So, how do you find ways to relate to your characters? Do you find them reacting in similar ways and feeling similar things to you, even if the stimuli are very different? Do you find yourself popping up in characters that you don’t want to like?


How to humanize a villain

Leave categorizing your characters up to readers

On the “reluctant hero”

On the “willing hero”

Victoria Grefer is the author the Herezoth trilogy, which begins with “The Crimson League” and has new editions coming out this Fall. She also has a writer’s handbook out, titled “Writing for You: A Novelist’s Guide to the Craft of Fiction.”

You can also sign up to follow this blog by email at the top right of the page.


21 responses to “5 Ways Authors Learn to Relate to Their Characters….

  1. Thank You for your input on Characters. I needed too read up on this and you have made it so easy for us too live and learn based on your development of Characters. Thanks for sharing.

  2. Great that you mention villains because I run into other authors who never consider making the bad guys relatable. They swear there isn’t a piece of them in the villain and some try really hard to wipe out anything they see as a similarity. You really said it best that a strength in a villain can help us realize that they have potential. I think it can also give a sense that there is a chance at redemption for the character and that they’re not entirely evil. That gives an opening for some readers to connect.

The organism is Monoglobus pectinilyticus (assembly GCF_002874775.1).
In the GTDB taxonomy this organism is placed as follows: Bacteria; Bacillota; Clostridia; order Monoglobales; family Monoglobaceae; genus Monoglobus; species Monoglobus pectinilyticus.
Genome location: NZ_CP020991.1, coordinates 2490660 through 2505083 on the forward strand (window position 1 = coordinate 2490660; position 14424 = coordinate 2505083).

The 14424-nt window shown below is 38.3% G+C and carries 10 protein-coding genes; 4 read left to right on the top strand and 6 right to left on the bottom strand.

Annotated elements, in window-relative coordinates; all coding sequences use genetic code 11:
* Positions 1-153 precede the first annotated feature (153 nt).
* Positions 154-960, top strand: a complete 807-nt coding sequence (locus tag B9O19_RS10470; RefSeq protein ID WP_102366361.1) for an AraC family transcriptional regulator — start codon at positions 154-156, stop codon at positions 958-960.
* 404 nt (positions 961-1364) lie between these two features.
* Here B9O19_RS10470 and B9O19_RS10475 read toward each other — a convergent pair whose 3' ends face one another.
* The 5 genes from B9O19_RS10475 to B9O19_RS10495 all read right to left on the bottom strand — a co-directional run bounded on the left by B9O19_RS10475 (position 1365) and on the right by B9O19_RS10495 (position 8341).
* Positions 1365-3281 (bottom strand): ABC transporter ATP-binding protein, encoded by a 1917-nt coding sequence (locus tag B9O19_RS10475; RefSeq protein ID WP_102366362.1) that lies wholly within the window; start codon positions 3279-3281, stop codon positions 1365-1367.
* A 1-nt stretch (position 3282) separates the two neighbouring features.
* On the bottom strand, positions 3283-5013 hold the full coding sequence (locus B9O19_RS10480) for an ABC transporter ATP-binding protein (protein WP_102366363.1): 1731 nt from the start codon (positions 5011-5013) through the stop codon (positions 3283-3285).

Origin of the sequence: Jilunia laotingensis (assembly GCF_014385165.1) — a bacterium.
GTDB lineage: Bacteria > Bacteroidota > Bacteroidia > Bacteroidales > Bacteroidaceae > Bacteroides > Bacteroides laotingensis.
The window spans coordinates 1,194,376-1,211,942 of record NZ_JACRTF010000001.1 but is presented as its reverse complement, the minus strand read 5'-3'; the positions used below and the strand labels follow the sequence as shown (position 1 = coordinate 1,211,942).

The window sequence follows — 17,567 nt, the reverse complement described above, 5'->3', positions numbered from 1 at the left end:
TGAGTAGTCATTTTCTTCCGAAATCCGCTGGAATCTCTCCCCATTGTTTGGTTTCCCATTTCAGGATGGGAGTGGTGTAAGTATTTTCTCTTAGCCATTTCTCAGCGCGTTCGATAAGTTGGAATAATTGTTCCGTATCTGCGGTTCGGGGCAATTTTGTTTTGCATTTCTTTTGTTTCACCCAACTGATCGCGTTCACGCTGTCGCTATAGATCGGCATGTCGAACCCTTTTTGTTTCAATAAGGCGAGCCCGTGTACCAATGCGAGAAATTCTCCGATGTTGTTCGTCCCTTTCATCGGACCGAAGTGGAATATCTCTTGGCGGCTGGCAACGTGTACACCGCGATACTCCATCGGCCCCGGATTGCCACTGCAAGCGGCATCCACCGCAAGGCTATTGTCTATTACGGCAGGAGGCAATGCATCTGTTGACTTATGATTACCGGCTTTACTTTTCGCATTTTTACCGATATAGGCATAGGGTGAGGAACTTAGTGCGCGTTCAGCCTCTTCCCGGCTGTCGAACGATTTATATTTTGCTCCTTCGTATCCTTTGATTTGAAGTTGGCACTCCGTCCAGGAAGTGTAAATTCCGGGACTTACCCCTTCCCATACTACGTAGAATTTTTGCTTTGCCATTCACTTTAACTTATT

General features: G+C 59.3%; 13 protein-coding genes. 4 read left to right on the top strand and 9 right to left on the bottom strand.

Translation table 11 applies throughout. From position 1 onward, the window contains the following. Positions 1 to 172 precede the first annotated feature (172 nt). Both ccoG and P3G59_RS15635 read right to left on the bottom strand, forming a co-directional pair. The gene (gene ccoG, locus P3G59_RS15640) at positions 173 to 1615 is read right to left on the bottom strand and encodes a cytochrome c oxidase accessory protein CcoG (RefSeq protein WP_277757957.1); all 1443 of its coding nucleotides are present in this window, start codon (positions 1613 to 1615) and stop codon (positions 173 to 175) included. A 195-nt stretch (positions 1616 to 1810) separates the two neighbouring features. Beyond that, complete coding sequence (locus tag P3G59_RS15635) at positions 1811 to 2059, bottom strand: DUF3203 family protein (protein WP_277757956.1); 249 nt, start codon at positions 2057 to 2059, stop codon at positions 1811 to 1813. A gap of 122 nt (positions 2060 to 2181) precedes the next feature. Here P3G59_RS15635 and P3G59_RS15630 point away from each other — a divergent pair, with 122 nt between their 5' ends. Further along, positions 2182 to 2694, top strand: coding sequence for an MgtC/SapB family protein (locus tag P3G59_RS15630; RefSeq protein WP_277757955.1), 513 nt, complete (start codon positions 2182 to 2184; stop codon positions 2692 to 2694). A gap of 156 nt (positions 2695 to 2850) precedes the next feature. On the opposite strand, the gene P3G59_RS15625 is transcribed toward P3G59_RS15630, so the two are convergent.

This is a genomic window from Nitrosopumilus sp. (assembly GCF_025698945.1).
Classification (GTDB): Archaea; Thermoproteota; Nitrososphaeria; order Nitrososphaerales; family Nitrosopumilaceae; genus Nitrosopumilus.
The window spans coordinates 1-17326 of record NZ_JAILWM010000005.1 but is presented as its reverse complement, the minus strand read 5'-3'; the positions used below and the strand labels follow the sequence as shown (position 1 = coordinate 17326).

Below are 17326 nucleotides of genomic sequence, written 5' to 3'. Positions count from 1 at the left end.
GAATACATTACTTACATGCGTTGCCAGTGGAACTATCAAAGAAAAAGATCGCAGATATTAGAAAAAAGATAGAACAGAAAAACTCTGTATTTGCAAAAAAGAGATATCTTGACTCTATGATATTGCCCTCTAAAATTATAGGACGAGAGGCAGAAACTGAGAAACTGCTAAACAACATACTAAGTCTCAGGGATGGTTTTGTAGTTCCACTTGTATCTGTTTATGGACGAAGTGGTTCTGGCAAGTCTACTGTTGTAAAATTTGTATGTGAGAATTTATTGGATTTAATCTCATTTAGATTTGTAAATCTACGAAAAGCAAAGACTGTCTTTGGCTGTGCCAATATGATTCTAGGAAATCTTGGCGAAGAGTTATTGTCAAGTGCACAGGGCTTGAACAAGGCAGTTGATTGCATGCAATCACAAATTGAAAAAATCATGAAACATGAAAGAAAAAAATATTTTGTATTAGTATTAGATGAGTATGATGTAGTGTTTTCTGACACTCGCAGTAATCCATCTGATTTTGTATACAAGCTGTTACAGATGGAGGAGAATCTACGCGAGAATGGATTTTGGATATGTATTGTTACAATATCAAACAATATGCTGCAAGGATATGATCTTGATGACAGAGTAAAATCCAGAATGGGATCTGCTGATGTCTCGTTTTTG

3. I really love the idea of giving your protagonist one or two of your own flaws. I actually did that with my book — I gave the protagonist some of my shyness and anxiety, and writing about how she overcame that … I think it helped me get out of my shell a lot back in university. Great post!

  4. Fantastic post! Thanks for all of the advice on characters. I agree with you and Charles on villains, and how they need to be relatable. In a way, every character should have the potential to be a hero or a villain. It all comes down to circumstances and how they choose to act through their strengths and their weaknesses.

    • I agree. It is SUCH a great, fantastic reminder that none of us are equipped to judge the souls of other people…. Judging an act as sinful or wrong is one thing, but judging souls and deeming ourselves superior to those who have different weaknesses than we do…. That is not our place, and what you say about circumstances and how they play to our strengths and weaknesses….. It reinforces that for me.

  5. Ha. Everywhere I look I read about characters. Or is it that I am casting for a new WIP. Building characters is hard for me. Even with the Ackerman / Puglisi books and a Myers Briggs chart, it is difficult for me. But I never thought about the hobby or passion part. Thank you, Silent